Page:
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Scholarly Articles

This guide describes what scholarly articles are and provides advice on finding, reading, and evaluating them.

One strategy is to write down a quick summary of your understanding of the article right after you read it. This could be on a sticky note or in an email draft or a Word document, depending on what works best for you. Try writing down, in your own words:

  • What problem the researcher was approaching
  • What they did to study the problem
  • What they found

This might look something like:

[Researchers] studied [topic] by [method] and found that [results]. Limitations included [limitations of study]. The authors suggest future research on [questions raised].

Example:

Dwyer et. al studied how college students' perceive pizza delivery. They surveyed local pizzerias to determine the amount of pizza delivered to a large public university in the United States over an entire academic year and found that most of the orders were large (for campus events), indicating a decline in student excitement about pizza. Dwyer et. al did not gain any data directly from students, which is recommended for further research.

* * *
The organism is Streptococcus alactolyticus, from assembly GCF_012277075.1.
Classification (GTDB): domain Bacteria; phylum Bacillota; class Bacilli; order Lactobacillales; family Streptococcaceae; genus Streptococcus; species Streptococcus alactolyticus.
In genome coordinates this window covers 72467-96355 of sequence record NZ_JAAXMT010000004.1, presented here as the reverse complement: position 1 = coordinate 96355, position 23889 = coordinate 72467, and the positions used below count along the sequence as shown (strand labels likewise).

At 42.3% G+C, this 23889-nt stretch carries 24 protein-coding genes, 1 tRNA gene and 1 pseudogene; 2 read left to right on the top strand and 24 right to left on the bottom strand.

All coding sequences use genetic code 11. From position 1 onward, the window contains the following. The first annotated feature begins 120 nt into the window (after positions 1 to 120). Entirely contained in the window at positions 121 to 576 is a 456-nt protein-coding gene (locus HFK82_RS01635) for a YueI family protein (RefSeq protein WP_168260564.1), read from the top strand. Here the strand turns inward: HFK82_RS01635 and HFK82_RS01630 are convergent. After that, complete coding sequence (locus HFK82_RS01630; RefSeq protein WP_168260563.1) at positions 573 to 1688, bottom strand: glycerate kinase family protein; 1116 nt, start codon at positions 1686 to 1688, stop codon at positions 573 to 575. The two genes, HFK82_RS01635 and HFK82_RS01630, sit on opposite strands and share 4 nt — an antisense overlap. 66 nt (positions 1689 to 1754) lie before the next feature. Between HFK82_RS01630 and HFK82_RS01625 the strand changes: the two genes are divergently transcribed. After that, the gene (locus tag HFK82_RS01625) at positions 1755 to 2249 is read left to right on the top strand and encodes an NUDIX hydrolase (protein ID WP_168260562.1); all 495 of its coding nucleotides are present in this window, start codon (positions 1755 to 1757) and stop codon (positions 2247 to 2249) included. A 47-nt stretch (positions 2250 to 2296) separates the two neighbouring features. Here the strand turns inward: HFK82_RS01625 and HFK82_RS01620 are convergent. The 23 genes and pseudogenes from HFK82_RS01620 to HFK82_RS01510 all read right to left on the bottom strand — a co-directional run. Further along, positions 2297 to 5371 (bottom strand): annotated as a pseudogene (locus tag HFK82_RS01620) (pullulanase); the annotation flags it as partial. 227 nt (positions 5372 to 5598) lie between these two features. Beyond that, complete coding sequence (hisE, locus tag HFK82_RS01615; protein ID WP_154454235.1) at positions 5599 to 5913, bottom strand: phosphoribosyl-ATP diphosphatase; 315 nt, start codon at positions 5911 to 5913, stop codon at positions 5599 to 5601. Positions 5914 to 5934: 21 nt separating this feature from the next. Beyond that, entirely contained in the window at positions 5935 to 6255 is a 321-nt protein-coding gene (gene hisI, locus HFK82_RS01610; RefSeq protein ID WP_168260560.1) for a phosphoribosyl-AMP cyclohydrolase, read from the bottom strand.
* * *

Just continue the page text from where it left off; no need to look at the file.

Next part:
You might also want to include:

  • An important quote if necessary (including page numbers)
  • A short reflection of how this source fits in with your topic and your other sources (does it present a new or conflicting point of view? etc.)
  • A short reflection of how you might use it in your work (as background info, etc.)
  • A short evaluation (is the author credible? etc.)
  • The citation/reference

These notes are sometimes called "synthesis notes." You can repeat this process with each source, and even build out an "annotated bibliography" if that works for you.

Consider reaching out to the SLCC Student Reading & Writing Center for more assistance.